Standard DAC internals and motherboard
So now that you know the difference between analog and digital audio and the effects of sampling rate and audio compression on digital audio files, what exact does a DAC or digital to analog converter do? Well it does exactly what it says it does, it converts a digital signal into an analog one! In a world that has gone completely digital and the fact that records and record players aren't exactly portable nor cheap, the only solution to the down-falls of digital audio is the DAC. Basically what a DAC does is convert the digital numbers from the digital audio signal into am electrical analog signal.  This signal is then sent to an amplifier that amplifies the signal and subsequently sends it to your headphones or speakers.   How a DAC achieves this is relatively confusing and too difficult and lengthy to explain here.  However, as with anything there are better DAC's than others.  How good or bad a DAC's ability to perform the conversion is based on the quality of the processor or "DAC chip" that actually performs the conversion.  Obviously the more expensive DAC's have the better conversion processors, thus higher audio quality is achieved from these more expensive DAC's.
FiiO E17 Amp/ DAC

There are two different types of headphone DAC's, desktop DAC's and portable DAC's.  Sometimes DACS are paired with a headphone amplifier by the manufacturer, meaning the DAC and amplification are all done inside one unified enclosure.  An example of a portable DAC/ amp combo is the FiiO E7 and FiiO E17.  However, many DAC's are standalone, which means that a separate enclosure is dedicated to the conversion processor and internals that comprise a DAC.  The converted signal then travels through an output and then into the input of an amplifier in a separate enclosure.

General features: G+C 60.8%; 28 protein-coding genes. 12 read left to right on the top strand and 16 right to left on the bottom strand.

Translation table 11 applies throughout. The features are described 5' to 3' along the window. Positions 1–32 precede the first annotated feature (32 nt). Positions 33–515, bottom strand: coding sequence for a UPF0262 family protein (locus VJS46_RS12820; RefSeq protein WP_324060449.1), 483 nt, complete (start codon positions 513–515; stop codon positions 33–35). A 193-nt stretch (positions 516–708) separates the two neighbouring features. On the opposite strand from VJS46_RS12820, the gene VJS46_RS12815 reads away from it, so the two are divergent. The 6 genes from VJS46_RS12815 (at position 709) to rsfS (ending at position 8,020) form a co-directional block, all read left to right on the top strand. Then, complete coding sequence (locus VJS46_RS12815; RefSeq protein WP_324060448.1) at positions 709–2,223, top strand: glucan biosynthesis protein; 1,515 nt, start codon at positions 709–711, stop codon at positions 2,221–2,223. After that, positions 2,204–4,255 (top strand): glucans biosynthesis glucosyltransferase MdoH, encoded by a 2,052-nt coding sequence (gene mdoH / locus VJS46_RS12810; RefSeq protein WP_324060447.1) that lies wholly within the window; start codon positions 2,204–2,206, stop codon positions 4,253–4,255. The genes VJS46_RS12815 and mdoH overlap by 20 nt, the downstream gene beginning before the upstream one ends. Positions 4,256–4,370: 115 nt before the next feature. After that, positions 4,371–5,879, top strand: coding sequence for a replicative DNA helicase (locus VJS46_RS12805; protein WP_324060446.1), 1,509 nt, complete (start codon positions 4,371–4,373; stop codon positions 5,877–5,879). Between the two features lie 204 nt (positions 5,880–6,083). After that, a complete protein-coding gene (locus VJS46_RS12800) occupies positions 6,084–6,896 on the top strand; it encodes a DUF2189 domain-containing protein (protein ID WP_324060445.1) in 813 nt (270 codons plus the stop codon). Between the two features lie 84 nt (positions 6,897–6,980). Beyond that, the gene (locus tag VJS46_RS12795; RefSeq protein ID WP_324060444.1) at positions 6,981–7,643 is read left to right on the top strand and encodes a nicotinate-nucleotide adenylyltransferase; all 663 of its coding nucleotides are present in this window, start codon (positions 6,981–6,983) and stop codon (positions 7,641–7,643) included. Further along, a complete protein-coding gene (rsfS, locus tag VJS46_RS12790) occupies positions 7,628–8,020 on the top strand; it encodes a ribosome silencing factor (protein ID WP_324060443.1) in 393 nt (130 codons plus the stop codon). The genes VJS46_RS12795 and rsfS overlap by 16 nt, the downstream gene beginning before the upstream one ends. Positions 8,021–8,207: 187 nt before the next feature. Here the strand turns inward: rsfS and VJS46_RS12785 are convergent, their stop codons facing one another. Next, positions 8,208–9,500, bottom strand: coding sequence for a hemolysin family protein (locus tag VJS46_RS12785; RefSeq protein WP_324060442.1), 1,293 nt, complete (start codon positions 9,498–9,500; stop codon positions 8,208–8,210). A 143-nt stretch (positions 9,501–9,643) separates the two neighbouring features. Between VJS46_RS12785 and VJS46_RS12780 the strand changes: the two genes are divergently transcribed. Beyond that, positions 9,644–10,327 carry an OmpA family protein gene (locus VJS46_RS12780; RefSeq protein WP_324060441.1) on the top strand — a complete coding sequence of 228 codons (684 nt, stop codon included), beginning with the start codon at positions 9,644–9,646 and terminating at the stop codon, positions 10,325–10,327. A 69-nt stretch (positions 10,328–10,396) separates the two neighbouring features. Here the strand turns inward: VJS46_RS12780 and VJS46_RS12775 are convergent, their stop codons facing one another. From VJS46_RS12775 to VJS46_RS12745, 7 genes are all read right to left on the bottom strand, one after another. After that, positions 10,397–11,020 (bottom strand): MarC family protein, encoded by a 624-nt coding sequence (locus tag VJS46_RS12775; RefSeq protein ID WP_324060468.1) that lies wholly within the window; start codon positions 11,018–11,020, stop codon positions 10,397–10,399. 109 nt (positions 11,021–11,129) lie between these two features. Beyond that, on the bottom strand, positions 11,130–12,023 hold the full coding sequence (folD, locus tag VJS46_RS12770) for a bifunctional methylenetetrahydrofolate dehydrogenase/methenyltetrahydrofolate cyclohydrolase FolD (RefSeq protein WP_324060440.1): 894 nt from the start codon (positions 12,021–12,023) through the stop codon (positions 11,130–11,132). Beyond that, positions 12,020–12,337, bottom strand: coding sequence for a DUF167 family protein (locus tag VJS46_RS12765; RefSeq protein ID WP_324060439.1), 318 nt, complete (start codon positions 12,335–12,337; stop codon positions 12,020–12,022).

Example of standalone DAC,
the Schiit Audio Bifrost
(and yes the name is Schiit audio
but to be honest they are an awesome
company and they make good humor about
their name on their website)

This rather lengthy explanation has only scratched the surface of the principles of audio sample rates, audio compression, the difference between digital and analog audio, and the conversion of a digital audio signal into an analog signal.  Be sure to comment on anything I may have forgotten, or if you need clarification on any of the principles stated above, just leave a question in the comments section.

*Please note the FiiO is a Chinese brand so their website
is translated from Chinese to English.  It's far from perfect
so bare that in mind.  I have confirmed the quality of FiiO's
products, and they are great! Don't be let down by the

CLICK HERE for FiiO E7 product page
CLICK HERE for FiiO E17 product page
CLICK HERE for Schiit Audio's website            


  1. Your first 3 paragraphs are great but then you write "the only solution to the down-falls of digital audio is the DAC". While a separate DAC/Amplifier will make your MP3s sound better you are need to keep in mind that you are listening to degraded quality when you "listen to compressed audio files more often than lossless ones". I put to you that this is the source of your perceived "down-falls of digital audio". No separate DAC/Amplifier can restore the 80% of music data you discarded when you converted your music to MP3.

    FLAC and Apple Lossless may "take up massive amounts of digital storage space" but with 32 or 64 Gig players now common it is no longer an issue.

    You write "Contrary to many peoples popular beliefs, digital audio DOES NOT sound better than analogue audio" but the error is that people expect it to. 16bit/44.1 was designed to exactly represent the analogue signal that had been recorded onto tape in recording studios. I admit that 24Bit/96KHz and DSD sounds a little better but most folks don't hear a difference on a mid range HiFi (one reason DVD Audio and SACD hasn't taken off)

    One last comment. In regards to your graphs, they are extremely misleading. It looks like you are actually showing a 16 Bit sample rate (top) compared to a 2 bit sample rate (bottom). At 16 Bit/44.1KHz a wave will be displayed just like what you see at the top, smoothly. If digital actually looked anything like the graph you display at the bottom the sound would be unlistenable and the CD format would have been a complete failure rather than an overwhelming success.

  2. Yep, he obviously didn't get to the chapter on dither.